Galmed Pharmaceuticals rise after Aramchol in Phase 2b study achieved “a Regulatory Approvable Endpoint”

Galmed Pharmaceuticals Ltd. (NASDAQ: GLMD), a clinical-stage biopharmaceutical company focused on the development of Aramchol™, an oral, once-daily, liver-targeted SCD1 modulator, for the treatment of non-alcoholic steatohepatitis (NASH), announced top-line, 52-week results from the global Phase 2b ARREST study. In the ARREST study, patients underwent MRS and biopsy at baseline and week 52, which were centrally read, blinded to treatment allocation. The primary endpoint of the study was the change from baseline to end of study in liver triglycerides ratio as measured by MRS (Aramchol 600mg vs. placebo). Secondary endpoints, demonstrated through biopsy, included fibrosis improvement by at least one stage or more without worsening of NASH (defined by an increase of inflammation and or ballooning) and NASH resolution (defined by ballooning score 0 and inflammation score 0-1 at termination) without worsening of fibrosis. Other secondary endpoints included improvement (2 points or more) in NASH activity index, as measured by NAS or SAF, without worsening fibrosis and change in baseline to week 52/termination in ALT (U/L).

"Some studies have shown an effect on NASH and some on fibrosis, while this study has shown an effect on both. Concomitant ALT reduction strengthens the histological findings," said Prof. Vlad Ratziu, M.D., Principal Investigator of the ARREST study and Professor of Hepatology, Sorbonne Université and Hospital Pitié – Salpêtrière, Paris, France. "Aramchol 400mg is probably sufficient for fat reduction but, biologically, a higher dose is needed for achieving more stringent histological endpoints such as NASH resolution and fibrosis reversal. NASH is a chronic disease with complex comorbidities and Aramchol's favorable safety and tolerability profile support long-term treatment," concluded Prof. Ratziu.

"Results seen in the ARREST 52-week study are comparable to other one-year trials recently published or presented in the NASH space. Pre-clinical studies had demonstrated that Aramchol has a unique mechanism of action that addresses both the metabolic dysfunction and fibrosis directly, and these mechanisms have been validated by findings in the ARREST study," said Prof. Scott Friedman M.D., Dean for Therapeutic Discovery and Chief Division of Liver Diseases, Icahn School of Medicine at Mount Sinai, New York, NY. "Specifically, data from my laboratory submitted to an upcoming conference confirm by transcriptomic analysis a broad anti-fibrotic effect of Aramchol in fibrogenic hepatic stellate cells, which is complementary to the data seen in this Phase 2b, biopsy-based clinical study. In my view, these results, together with its safety and tolerability, place Aramchol among the leading frontline therapeutic candidates under investigation for NASH."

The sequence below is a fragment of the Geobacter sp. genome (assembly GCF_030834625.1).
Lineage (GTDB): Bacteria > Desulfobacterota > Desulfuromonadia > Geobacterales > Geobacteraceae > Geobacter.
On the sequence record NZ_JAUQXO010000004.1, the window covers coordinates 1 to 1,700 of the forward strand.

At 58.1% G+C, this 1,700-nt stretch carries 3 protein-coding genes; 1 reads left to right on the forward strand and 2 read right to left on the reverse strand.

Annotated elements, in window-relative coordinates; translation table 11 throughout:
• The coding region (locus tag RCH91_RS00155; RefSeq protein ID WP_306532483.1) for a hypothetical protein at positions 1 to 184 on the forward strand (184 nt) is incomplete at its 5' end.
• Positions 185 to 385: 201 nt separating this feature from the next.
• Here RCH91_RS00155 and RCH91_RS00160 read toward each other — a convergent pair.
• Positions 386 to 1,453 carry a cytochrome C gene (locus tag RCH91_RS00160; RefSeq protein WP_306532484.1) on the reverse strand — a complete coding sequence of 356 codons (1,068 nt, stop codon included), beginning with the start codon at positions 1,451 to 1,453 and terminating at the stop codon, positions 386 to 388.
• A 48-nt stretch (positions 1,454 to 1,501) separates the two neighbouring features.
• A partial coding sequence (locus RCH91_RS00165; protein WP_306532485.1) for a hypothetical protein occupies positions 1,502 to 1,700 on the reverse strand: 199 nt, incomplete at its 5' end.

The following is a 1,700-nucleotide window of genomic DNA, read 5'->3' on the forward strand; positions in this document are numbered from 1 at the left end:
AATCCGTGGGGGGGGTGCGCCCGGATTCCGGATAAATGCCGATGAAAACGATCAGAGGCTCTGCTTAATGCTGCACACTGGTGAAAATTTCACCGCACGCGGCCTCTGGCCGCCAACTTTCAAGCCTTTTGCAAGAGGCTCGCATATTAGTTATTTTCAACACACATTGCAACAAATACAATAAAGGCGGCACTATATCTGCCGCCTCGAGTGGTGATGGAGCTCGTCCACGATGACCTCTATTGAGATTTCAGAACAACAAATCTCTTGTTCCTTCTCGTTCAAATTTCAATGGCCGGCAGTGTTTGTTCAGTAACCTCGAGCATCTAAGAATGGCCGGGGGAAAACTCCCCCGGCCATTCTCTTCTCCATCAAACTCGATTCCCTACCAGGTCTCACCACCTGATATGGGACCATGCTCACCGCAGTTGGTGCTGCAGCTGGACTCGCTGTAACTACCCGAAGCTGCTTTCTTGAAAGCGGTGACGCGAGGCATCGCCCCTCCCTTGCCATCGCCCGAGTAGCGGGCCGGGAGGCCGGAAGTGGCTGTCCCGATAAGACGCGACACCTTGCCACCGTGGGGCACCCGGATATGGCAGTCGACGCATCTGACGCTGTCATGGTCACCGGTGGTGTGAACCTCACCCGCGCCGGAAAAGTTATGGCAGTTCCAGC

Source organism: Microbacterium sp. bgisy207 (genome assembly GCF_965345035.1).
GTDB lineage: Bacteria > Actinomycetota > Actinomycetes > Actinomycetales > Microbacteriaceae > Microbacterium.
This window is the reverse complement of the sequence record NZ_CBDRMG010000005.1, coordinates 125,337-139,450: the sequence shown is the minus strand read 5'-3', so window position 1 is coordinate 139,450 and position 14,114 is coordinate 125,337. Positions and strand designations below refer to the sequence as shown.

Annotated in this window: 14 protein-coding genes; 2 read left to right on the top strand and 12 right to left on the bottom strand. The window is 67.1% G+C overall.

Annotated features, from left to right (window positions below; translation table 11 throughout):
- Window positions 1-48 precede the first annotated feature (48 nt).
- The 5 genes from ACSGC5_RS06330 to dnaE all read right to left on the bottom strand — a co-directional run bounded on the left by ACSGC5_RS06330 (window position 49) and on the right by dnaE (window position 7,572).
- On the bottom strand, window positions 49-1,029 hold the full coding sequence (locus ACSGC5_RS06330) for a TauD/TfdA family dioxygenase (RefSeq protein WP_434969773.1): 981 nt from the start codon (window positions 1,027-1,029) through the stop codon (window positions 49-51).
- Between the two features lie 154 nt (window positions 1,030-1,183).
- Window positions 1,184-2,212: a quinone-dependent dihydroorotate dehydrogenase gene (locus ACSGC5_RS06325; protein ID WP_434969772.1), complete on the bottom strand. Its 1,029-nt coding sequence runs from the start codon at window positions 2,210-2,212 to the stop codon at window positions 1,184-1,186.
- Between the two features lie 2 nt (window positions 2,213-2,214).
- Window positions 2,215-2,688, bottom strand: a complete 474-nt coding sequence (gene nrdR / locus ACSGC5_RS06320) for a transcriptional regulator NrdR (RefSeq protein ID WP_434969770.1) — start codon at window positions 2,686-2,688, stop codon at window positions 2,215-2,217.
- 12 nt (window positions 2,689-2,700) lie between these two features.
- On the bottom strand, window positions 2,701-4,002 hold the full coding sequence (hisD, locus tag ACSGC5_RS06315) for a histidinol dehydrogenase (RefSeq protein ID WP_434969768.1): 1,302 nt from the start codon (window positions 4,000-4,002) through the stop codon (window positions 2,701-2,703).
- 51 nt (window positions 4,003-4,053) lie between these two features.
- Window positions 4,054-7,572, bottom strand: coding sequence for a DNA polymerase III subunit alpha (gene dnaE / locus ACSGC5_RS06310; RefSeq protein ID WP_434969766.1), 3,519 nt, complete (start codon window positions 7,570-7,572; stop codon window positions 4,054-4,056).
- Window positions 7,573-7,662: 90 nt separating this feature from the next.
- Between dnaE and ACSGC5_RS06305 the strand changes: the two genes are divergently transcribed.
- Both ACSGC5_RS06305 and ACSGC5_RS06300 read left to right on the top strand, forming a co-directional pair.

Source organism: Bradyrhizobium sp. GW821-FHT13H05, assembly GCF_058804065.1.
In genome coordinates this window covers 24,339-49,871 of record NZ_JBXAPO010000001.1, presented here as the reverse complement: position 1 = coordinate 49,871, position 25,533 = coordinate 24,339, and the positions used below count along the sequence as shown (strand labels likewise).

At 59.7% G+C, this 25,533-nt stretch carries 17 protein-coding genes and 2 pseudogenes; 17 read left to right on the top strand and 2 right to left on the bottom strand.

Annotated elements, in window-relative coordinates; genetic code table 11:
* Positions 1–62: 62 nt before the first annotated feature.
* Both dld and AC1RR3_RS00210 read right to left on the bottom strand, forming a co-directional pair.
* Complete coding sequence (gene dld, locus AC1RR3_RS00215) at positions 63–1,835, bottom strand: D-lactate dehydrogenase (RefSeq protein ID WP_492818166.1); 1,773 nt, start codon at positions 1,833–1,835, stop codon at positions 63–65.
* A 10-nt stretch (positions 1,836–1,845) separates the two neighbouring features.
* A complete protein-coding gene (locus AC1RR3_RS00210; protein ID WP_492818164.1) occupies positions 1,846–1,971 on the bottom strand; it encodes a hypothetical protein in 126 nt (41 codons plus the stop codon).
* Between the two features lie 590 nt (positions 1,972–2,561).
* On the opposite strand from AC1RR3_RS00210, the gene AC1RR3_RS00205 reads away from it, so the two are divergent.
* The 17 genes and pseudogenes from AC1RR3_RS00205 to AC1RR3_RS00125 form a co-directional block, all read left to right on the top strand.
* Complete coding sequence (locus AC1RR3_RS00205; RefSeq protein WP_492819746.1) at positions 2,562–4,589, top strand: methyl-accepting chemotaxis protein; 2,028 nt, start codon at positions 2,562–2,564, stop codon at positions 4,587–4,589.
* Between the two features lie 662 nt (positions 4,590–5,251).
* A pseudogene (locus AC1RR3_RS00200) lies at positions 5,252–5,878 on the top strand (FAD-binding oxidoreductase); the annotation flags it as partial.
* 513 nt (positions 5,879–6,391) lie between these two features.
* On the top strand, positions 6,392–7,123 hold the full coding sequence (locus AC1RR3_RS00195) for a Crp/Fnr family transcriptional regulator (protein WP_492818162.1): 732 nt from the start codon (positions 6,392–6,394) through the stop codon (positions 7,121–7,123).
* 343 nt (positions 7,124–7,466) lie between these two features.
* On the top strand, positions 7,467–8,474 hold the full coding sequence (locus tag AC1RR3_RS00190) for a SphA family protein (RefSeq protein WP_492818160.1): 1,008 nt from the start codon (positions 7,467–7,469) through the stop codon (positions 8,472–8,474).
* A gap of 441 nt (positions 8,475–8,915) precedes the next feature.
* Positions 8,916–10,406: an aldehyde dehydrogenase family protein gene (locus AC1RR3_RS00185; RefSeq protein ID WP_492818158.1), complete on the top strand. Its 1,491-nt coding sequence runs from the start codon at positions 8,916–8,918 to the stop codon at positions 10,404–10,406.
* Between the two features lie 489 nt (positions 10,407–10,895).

"These are exciting data which demonstrate that 600mg of Aramchol improves disease activity, fibrosis and progression to cirrhosis which in the long term may translate to meaningful clinical improvement," said Prof. Arun Sanyal, M.D., Department of Internal Medicine, Division of Gastroenterology, Hepatology and Nutrition Virginia Commonwealth University and Co-Chair of the Liver Forum at the Forum for Collaborative Research at the University of California, Berkeley, School of Public Health. "Furthermore, the dose dependency of the effects and the fact it was a global study represents the clinical reality of the global NASH pandemic and provides indications that these results are likely to be reproduced in a pivotal phase 3 trial."

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